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The Death of Visitor Guides and What to Do Instead

We’ve been saying for years that we’re in a new age of marketing. The days of printing tens of thousands of visitor guides have come down to printing just 10% of the quantity we printed five years ago. They are being replaced by digital guides and apps.

Do you even need a printed guide? YES. But visitors don’t need a visitors guide that just has lists of restaurants, hotels, activities and other general things to do. They can get all of that easily via TripAdvisor, Yelp and local websites. What they want is an Activities Guide.

These days, consumers are looking for things to do, not just places to go. They want experiences rather than landmarks. Part of the reason for changing to an “Activities Guide” is because people respond better to the title. It tells them the guide is focused on things to do, which is primarily what they are looking for. The name tells a potential visitor that this guide is going to answer their question, “What can I DO there?”


  1. Sit down with your team and start fresh. Don’t look at your current Guide. Think totally fresh – from square one.
  2. Within the guide, the focus remains on the available activities. Instead of structuring the guide around locations, or listings of hotels, restaurants and amenities, the content should be focused on TYPES of activities. This groups things for people to DO (remember – they want experiences) according to potential categories of interest. Chapters or sections might include activities catering to:
  • Kids and family
  • The sports enthusiast
  • The great outdoors/recreation
  • Photography and wildlife
  • Culinary experiences
  • Girls weekends (shopping, dining, spas, nightlife)
  • History
  • Nightlife and entertainment
  • The arts (performing, visual, artisans in action)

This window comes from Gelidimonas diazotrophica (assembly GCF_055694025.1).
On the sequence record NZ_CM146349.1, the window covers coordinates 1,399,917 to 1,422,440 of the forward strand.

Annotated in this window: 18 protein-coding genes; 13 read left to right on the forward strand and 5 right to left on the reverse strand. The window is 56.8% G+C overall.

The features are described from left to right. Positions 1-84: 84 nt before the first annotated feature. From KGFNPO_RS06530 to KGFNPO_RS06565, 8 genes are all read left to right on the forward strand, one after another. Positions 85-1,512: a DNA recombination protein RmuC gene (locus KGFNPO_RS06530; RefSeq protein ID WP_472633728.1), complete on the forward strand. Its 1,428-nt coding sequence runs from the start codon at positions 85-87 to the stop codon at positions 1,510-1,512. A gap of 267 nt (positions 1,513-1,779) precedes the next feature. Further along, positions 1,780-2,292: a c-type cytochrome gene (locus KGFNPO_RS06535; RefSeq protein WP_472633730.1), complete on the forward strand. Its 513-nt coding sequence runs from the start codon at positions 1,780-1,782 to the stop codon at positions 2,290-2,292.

3. Think like a travel writer! Millions of people subscribe to travel publications because they provide specifics, while communities often market themselves by providing generic lists of “things.” People are looking for experiences – things to do – so provide sample itineraries, with specific places to shop or stop for lunch or dinner, and how much time to spend at attractions. The easier you make it in this age of convenience, the more likely you’ll be to close the sale. Itineraries are huge now – as long as they aren’t too structured and allow for flexibility.


Absolutely! Just not as many as in the old days. People do get much of their information online, but still like having a printed piece. We like having that booklet or brochure in our laps while we cruise in the car and explore the area. And there’s nothing quite as fun as getting a requested guide in the mail – something we can look at over dinner, in the bathroom, at a restaurant while we’re not “plugged in.” Most people don’t consume ALL of their content via computer screen, although it’s headed that way.

Focus on what there is to DO and you’ll be speaking the consumer’s language.


Roger Brooks is one of North America’s most sought after speakers on the subjects of tourism, community branding, marketing, and product development. As CEO of Roger Brooks International, Roger has assisted more than a thousand communities over the past 30 years in their quest to become outstanding destinations for residents, businesses, and visitors. Author of the book “Your Town: A Destination – The 25 Immutable Rules of Successful Tourism,” Roger provides communities with bottom-line solutions and fresh ideas that can be implemented today to make a difference tomorrow.

If you’d like to know more about marketing your community, consider watching some free videos on community marketing or renting The Death of Visitor Guides and What to Do Instead.

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